Policy: Sex abuse by doctors 'profound betrayal'
The nation's largest pediatricians' group has issued its first policy on protecting children from sexual abuse by doctors, citing a recent Delaware case and urging medical facilities to screen employees for previous abuse. Parents and patients also should be informed that they have a right to have a chaperone present during children's exams, according to the policy from the American Academy of Pediatrics. Training programs should educate future doctors about appropriate boundaries, and healthcare institutions should report suspected abuse to authorities and not quietly pass the problem doctor along to another institution. The marketing strategy is unique among hospital systems in the San Diego region and apparently uncommon nationwide. Some hospital systems have produced shows on medical issues, but programs that follow patient stories appear to be rare.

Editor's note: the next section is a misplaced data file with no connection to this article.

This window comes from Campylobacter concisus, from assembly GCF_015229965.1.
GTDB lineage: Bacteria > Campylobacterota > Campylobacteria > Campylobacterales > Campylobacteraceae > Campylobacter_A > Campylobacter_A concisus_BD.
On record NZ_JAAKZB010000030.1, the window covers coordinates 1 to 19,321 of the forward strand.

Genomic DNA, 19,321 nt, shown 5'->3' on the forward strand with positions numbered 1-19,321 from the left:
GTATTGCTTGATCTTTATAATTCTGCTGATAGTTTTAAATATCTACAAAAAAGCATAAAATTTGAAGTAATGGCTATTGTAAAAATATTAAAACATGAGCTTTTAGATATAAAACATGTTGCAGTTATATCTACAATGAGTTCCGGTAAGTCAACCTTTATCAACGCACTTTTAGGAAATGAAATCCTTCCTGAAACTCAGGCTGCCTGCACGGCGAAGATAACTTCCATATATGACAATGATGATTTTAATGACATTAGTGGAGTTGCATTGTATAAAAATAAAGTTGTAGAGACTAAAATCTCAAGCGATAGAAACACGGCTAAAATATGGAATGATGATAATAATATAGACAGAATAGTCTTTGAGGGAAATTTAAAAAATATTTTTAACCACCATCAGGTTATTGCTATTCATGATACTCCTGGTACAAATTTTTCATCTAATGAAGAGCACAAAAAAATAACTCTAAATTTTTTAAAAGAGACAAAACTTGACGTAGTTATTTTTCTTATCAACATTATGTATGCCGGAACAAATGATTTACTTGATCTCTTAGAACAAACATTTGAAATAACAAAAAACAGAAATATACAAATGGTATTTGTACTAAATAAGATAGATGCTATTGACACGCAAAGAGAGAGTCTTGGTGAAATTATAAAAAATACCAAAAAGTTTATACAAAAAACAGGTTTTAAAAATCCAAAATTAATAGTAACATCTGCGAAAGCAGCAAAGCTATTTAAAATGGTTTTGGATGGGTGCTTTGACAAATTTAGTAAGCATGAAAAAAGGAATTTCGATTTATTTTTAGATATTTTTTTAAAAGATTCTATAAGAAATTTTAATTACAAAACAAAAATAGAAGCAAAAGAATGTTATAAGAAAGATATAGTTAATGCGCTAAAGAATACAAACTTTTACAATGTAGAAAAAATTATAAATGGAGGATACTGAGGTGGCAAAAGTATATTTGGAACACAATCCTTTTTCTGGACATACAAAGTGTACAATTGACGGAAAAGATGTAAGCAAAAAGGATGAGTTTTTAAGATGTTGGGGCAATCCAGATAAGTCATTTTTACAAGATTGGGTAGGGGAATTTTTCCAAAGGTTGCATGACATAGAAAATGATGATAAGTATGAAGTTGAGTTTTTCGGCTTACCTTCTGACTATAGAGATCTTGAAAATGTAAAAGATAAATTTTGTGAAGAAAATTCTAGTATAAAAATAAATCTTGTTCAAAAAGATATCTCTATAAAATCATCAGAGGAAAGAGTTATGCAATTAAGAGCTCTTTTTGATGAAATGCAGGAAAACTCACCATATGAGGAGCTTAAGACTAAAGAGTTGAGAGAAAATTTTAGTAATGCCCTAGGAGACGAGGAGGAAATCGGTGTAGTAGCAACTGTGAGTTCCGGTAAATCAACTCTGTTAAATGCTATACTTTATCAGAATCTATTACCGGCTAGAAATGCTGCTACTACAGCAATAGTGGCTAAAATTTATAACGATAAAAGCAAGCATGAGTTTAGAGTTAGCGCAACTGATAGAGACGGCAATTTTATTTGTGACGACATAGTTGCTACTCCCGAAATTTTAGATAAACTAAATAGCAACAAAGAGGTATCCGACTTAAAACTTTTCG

- As Medicare Advantage Cuts Loom, Disagreement Over Program's Stability
- Doctors Feel Pressure to Accept Risk-based Reimbursement
- Surgical Checklists Unused in 10% of Hospitals, CMS Data Shows
- Centralizing the Revenue Cycle Protects the Bottom Line
- A Fresh Look at End-of-Life Care
- 3 in 4 Patients Want E-mail Consultations
- Heart Attack Patient Costs Skyrocket Beyond 30 Days
- ACGME Chief Sees 'Huge' Risk of Error in Proposed Assistant Physician Licensure
- CA Fines 8 Hospitals for Medical Errors
- 3 Insider Tips on Cutting Costs without Strangling Growth